Wilde: More Lives Than One

Three quarter length portrait
of Oscar Wilde, c. 1882
BY Napoleon Sarony
(Photographic print on card mount: albumen)
Library of Congress
Prints & Photographs Division
LOT 12385

The currently high esteem Oscar Wilde is held in by the French and Germans may seem odd to an Englishman. But the enduring fascination Wilde exerts on the modern mind is certainly reciprocated in contemporary England — the stained glass window in Westminister Abbey (1995) — alongside luminaries like Pope, Housman, Marlowe; the monument near Trafalgar Square (1998) as well as the more recent Oliver Park film adaptations of Dorian Gray (2009), The Importance of Being Earnest (2002) and The Ideal Husband (1999). In fact, in the last decade, there have been at least seven film adaptations of The Picture of Dorian Gray alone; and needless to say, the effervescent plays themselves (which established Wilde’s reputation as ubiquitous wit) are never quite offstage.

In 2004, at a Sotheby’s auction of a trove of Wilde material almost everything was sold to private buyers or British dealers, with the notable exception of a vitriolic attack (Wilde Myth, an unpublished book) by his tempestuous lover, Lord Alfred Douglas, as well as a photograph of Wilde on his deathbed. Which is to say that, over a hundred years after his death, Oscar Wilde still lives in the public imagination and that love for him unabashedly dares to declare its name.

One of the less sensational accusations leveled against Oscar Wilde is that he was merely a plagiarizer of Walter Pater, English critic and advocate of the doctrine “art for art’s sake.” But Wilde’s indebtedness to Pater was of another caliber altogether; he was his apostle. If he sang freely from Pater’s aesthetic hymn book it is because Pater and his theories on art represented a cult that Wilde sought to make a religion. What’s more, Wilde “plagiarized” widely, an example of Eliot’s famous justification “great poets steal.”

In his introduction to The Portable Oscar Wilde, Richard Aldington writes “Absolute originality in art is of course a delusion. Not only are we all the sons of somebody in whatever art we attempt, but the ‘higher’ our aims the greater the number of predecessors to whom we are indebted… All writers borrow from others, consciously or unconsciously. The successful — I mean artistically — do it consciously.”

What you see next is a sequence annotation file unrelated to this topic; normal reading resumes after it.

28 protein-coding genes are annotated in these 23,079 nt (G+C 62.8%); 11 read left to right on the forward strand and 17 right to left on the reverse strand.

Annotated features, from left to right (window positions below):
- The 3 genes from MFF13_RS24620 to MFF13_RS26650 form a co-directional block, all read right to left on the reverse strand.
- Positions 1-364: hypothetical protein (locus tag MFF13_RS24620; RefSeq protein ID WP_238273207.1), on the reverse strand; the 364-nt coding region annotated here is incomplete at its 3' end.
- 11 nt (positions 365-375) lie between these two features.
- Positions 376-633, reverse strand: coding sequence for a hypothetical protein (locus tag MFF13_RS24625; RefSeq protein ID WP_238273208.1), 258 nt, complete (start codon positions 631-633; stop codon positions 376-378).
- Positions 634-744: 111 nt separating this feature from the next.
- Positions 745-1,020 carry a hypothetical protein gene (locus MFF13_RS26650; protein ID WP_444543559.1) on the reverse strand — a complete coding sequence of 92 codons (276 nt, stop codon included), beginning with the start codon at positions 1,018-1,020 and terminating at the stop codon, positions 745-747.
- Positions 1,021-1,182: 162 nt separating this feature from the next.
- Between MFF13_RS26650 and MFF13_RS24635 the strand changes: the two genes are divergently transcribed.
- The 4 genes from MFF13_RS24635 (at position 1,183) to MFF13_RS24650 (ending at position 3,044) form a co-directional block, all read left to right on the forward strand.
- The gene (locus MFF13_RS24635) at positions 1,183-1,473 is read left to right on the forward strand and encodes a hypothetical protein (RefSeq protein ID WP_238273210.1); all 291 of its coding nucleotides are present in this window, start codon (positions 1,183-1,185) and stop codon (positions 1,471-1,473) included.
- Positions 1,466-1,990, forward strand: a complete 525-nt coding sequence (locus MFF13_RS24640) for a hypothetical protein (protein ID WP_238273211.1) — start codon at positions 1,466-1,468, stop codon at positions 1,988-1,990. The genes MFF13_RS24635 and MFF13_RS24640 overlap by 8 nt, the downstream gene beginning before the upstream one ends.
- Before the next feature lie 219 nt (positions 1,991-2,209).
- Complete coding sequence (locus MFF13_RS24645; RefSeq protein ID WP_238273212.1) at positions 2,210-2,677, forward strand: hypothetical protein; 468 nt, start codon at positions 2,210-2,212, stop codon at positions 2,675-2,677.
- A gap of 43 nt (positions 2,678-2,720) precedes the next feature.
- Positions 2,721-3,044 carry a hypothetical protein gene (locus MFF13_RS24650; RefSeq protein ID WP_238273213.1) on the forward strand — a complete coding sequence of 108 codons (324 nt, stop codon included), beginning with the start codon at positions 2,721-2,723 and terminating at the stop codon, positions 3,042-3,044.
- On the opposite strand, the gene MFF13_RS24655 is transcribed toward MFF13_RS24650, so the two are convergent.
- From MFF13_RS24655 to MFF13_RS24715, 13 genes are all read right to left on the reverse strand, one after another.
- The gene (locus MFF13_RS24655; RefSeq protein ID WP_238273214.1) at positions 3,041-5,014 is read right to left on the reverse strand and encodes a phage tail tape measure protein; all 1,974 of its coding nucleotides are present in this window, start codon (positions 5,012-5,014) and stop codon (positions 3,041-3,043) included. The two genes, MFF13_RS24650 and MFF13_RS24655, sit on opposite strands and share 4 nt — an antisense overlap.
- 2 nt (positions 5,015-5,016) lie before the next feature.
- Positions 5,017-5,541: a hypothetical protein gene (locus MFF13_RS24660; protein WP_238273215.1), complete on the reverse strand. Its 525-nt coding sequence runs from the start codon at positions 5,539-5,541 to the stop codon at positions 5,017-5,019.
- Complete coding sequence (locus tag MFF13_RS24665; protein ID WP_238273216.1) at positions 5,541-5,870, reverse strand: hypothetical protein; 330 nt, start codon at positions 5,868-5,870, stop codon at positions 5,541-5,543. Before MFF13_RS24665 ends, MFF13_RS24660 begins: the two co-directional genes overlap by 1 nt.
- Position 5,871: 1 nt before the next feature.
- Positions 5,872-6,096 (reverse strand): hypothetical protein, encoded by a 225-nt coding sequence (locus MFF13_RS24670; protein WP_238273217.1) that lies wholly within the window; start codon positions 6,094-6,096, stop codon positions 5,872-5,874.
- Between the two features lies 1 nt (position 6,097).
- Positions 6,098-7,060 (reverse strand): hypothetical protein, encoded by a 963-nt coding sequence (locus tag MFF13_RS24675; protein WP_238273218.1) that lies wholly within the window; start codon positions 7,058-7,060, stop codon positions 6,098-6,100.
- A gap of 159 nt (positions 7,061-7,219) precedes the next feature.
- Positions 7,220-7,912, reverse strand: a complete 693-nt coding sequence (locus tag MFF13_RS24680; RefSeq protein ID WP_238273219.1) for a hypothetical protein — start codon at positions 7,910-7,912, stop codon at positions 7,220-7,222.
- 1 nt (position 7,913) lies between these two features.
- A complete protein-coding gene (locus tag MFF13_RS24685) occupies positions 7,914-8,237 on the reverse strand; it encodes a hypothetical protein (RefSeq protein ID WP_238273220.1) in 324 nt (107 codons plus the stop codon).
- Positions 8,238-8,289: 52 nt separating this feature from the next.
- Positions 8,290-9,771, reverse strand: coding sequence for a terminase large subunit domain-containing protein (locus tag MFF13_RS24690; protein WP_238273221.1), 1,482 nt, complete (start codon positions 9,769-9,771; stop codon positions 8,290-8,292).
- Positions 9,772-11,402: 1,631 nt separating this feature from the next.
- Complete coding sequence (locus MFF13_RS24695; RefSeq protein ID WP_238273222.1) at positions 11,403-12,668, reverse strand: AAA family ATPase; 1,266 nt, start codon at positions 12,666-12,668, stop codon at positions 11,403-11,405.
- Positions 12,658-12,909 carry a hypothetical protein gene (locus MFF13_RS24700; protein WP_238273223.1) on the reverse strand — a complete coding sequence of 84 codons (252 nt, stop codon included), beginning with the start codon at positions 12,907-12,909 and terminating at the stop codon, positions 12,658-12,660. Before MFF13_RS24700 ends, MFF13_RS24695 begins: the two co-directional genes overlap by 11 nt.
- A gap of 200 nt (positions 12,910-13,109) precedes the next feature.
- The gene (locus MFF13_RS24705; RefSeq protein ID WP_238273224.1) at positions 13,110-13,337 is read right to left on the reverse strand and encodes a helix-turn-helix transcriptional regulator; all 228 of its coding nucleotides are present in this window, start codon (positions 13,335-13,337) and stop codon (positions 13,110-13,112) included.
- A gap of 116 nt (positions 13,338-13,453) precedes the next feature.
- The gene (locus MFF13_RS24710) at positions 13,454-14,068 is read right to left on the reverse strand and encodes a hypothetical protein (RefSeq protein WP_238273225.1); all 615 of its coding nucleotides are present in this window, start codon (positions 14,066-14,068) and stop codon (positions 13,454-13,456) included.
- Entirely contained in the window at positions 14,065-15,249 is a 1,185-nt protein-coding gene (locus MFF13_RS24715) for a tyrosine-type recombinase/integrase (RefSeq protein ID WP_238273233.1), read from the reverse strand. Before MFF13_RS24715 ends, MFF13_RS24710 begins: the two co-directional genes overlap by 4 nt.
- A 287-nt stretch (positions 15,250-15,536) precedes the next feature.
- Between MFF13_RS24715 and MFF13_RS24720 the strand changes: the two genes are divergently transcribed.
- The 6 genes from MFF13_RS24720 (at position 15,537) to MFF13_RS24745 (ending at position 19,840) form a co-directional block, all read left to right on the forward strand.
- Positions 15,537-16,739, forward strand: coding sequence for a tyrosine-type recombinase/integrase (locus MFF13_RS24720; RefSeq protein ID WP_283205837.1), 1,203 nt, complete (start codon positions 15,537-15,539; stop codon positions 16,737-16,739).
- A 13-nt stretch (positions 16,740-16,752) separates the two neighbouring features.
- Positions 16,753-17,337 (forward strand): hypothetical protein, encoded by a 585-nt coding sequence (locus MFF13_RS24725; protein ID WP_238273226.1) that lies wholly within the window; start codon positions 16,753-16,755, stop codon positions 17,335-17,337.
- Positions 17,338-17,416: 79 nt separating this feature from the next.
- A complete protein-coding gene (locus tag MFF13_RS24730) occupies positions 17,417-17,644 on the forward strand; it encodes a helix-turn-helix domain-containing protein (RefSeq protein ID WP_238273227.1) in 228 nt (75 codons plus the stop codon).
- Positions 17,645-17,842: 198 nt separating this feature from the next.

Wilde was no exception. As an impressionable young poet, he borrowed from his Masters — Milton, Tennyson and Arnold — as a critic he borrowed from his contemporaries; as a novelist he borrowed from Disraeli, Stevenson and Huysmans, and as a dramatist he is indebted to the French scandal plays. In fact, throughout his entire career, he regularly borrowed from himself.

What is significant is the synthesis, or outcome, of these influences, how Wilde’s distinctive voice transforms whatever he borrows into something uniquely his own.

“Walter Pater’s style is, to me, like the face of some old woman who has been to Madame Rachel and had herself enameled. The bloom is nothing but powder and paint and the odor is cherry blossom —” this is Samuel Butler’s assessment of Pater’s overwrought style. Certainly, Wilde borrowed openly from Pater’s Renaissance, but sharing the same credo meant occasionally sharing the same forms of expression.

However, the overall impression produced by both men is markedly different. Pater is bleak, morbid, restrained and unnatural, like Butler’s “enameled woman”; while Wilde exudes wit that is light, bright and effortless. The celebrated incident in Oxford, where the normally taciturn Professor Pater in an ecstasy of admiration, dropped to his knees and made to kiss the undergraduate Wilde’s hands, would suggest he agreed with this evaluation.

But this is all immaterial, or rather raw material. What is significant is the synthesis, or outcome, of these influences, how Wilde’s distinctive voice transforms whatever he borrows into something uniquely his own. Wedding the creative and critical faculties, he produced distinguished essays (“The Portrait of Mr. W. H.,” “The Truth of Masks”); his short stories reveal a rare sensitivity and spirituality, especially The Happy Prince and Other Tales; his dialogues are notable for their wit and contrarian wisdom (“The Decay of Lying” and “The Critic as Artist”) and the plays are recognized classics.

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